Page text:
How Do You Make a Living, Email Newsletter Writer?

Noah Davis talks to Wait But Why writer Tim Urban about the newsletter concept, the research process, and escaping “money-flushing toilet” status.



October 30 • 6:00 AM

Dreamers of the Carbon-Free Dream

Can California go full-renewable?


October 30 • 5:08 AM

We’re Not So Great at Rejecting Each Other

And it’s probably something we should work on.


October 30 • 4:00 AM

He’s Definitely a Liberal—Just Check Out His Brain Scan

New research finds political ideology can be easily determined by examining how one’s brain reacts to disgusting images.


October 29 • 4:00 PM

Should We Prosecute Climate Change Protesters Who Break the Law?

A conversation with Bristol County, Massachusetts, District Attorney Sam Sutter, who dropped steep charges against two climate change protesters.


October 29 • 2:23 PM

Innovation Geography: The Beginning of the End for Silicon Valley

Will a lack of affordable housing hinder the growth of creative start-ups?


October 29 • 2:00 PM

Trapped in the Tobacco Debt Trap

A refinance of Niagara County, New York’s tobacco bonds was good news—but for investors, not taxpayers.


October 29 • 12:00 PM

Purity and Self-Mutilation in Thailand

During the nine-day Phuket Vegetarian Festival, a group of chosen ones known as the mah song torture themselves in order to redirect bad luck and misfortune away from their communities and ensure a year of prosperity.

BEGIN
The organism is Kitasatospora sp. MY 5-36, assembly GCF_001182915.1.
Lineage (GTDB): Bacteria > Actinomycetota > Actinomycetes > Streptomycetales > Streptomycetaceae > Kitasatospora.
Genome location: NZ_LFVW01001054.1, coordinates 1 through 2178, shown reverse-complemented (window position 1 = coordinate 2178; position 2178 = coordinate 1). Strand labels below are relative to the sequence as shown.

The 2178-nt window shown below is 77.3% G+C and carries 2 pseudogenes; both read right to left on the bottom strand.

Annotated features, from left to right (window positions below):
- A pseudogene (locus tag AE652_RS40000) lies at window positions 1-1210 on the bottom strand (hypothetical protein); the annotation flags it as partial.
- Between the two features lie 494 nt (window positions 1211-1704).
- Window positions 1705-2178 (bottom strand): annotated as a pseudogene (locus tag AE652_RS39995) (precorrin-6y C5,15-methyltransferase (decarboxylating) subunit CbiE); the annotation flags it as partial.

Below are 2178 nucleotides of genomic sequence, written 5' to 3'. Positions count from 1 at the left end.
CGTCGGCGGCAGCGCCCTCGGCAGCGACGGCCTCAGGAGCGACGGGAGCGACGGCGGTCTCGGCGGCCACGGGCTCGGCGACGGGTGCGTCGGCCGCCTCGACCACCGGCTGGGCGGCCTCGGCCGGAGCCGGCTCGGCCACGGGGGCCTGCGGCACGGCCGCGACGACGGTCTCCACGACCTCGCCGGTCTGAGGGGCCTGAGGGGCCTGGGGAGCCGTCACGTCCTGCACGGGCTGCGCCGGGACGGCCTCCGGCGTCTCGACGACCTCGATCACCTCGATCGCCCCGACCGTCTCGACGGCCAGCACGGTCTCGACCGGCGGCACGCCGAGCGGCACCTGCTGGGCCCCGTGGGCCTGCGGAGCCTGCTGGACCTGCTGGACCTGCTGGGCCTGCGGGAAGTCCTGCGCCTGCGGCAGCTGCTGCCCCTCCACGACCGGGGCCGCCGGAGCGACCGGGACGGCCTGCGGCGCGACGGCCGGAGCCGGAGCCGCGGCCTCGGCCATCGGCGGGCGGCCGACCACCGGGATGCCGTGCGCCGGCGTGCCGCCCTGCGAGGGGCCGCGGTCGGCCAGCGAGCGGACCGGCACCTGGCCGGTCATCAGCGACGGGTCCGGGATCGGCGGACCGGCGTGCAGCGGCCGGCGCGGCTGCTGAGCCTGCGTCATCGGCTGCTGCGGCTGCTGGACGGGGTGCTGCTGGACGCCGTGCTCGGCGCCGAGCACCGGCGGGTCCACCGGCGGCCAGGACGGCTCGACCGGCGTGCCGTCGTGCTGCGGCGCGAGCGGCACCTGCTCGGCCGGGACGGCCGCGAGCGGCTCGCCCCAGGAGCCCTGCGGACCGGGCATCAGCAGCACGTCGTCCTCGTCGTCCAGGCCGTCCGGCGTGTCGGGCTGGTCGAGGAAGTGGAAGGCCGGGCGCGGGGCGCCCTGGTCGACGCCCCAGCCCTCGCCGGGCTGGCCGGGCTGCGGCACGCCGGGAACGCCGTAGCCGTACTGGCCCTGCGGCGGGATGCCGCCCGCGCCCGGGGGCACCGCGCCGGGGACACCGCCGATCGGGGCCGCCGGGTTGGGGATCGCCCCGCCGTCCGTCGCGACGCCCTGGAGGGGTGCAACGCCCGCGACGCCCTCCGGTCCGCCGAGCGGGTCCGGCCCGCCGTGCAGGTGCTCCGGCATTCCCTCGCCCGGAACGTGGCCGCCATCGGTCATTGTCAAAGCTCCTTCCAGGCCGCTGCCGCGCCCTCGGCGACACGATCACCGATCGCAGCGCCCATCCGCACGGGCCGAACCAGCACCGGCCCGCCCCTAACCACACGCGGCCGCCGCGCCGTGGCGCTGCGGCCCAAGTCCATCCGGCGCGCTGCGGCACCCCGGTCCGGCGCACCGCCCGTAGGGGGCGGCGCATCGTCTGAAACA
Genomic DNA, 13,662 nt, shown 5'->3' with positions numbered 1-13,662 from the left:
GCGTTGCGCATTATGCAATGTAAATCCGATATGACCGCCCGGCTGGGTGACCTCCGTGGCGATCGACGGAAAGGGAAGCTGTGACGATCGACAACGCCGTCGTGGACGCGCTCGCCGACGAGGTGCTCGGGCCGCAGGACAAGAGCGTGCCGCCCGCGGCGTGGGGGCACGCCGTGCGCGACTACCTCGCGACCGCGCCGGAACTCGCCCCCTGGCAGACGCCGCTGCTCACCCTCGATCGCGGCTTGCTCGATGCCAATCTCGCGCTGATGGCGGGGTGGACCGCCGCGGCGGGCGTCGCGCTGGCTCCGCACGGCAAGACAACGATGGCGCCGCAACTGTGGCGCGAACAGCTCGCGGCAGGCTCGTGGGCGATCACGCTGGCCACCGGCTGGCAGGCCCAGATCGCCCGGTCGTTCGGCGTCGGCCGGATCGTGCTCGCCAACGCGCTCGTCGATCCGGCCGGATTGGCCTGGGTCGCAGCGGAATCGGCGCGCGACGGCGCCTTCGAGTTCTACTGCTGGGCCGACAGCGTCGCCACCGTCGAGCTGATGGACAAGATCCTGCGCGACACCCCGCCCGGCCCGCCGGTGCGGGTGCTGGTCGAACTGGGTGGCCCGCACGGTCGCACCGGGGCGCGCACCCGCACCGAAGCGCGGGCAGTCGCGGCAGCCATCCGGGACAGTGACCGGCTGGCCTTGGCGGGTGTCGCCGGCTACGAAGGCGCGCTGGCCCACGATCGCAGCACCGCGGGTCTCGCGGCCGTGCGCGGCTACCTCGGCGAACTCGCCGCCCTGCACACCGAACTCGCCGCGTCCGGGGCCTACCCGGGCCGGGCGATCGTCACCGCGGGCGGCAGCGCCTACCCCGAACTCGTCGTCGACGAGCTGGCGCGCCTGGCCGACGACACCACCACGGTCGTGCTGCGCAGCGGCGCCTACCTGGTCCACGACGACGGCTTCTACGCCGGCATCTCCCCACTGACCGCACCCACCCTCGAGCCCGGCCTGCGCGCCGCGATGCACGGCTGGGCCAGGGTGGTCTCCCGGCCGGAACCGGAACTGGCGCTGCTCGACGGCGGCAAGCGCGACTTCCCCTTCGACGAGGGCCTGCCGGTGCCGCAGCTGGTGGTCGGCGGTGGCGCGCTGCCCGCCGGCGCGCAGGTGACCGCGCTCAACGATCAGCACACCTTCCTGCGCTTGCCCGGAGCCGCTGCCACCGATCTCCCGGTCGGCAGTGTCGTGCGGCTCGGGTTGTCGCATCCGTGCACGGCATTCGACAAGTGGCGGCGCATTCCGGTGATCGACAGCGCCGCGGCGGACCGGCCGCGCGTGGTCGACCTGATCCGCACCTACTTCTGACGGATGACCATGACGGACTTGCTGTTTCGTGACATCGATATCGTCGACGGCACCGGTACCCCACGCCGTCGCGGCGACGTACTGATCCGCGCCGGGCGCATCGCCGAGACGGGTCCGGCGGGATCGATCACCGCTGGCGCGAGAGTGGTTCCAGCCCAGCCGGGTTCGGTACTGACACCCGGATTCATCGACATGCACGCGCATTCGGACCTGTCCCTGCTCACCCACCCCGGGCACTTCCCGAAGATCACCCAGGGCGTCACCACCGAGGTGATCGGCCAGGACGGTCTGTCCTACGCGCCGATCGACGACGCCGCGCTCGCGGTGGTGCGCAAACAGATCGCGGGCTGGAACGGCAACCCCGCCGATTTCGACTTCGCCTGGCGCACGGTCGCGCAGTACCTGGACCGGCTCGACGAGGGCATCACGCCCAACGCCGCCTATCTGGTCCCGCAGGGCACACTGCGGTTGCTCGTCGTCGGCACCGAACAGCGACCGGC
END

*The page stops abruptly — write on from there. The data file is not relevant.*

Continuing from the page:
October 29 • 10:00 AM

Can Proposition 47 Solve California’s Problem With Mass Incarceration?

Reducing penalties for low-level felonies could be the next step in rolling back draconian sentencing laws and addressing the criminal justice system’s long legacy of racism.


October 29 • 9:00 AM

Chronic Fatigue Syndrome and the Brain

Neuroscientists find less—but potentially stronger—white matter in the brains of patients with CFS.


October 29 • 8:00 AM

America’s Bathrooms Are a Total Failure

No matter which American bathroom is crowned in this year’s America’s Best Restroom contest, it will still have a host of terrible flaws.


Follow us


Levels of Depression Could Be Evaluated Through Measurements of Acoustic Speech

Engineers find tell-tale signs in speech patterns of the depressed.

We’re Not So Great at Rejecting Each Other

And it's probably something we should work on.

Chronic Fatigue Syndrome and the Brain

Neuroscientists find less—but potentially stronger—white matter in the brains of patients with CFS.

Incumbents, Pray for Rain

Come next Tuesday, rain could push voters toward safer, more predictable candidates.

Could Economics Benefit From Computer Science Thinking?

Computational complexity could offer new insight into old ideas in biology and, yes, even the dismal science.

The Big One

One town, Champlain, New York, was the source of nearly half the scams targeting small businesses in the United States last year. November/December 2014

Copyright © 2014 by Pacific Standard and The Miller-McCune Center for Research, Media, and Public Policy. All Rights Reserved.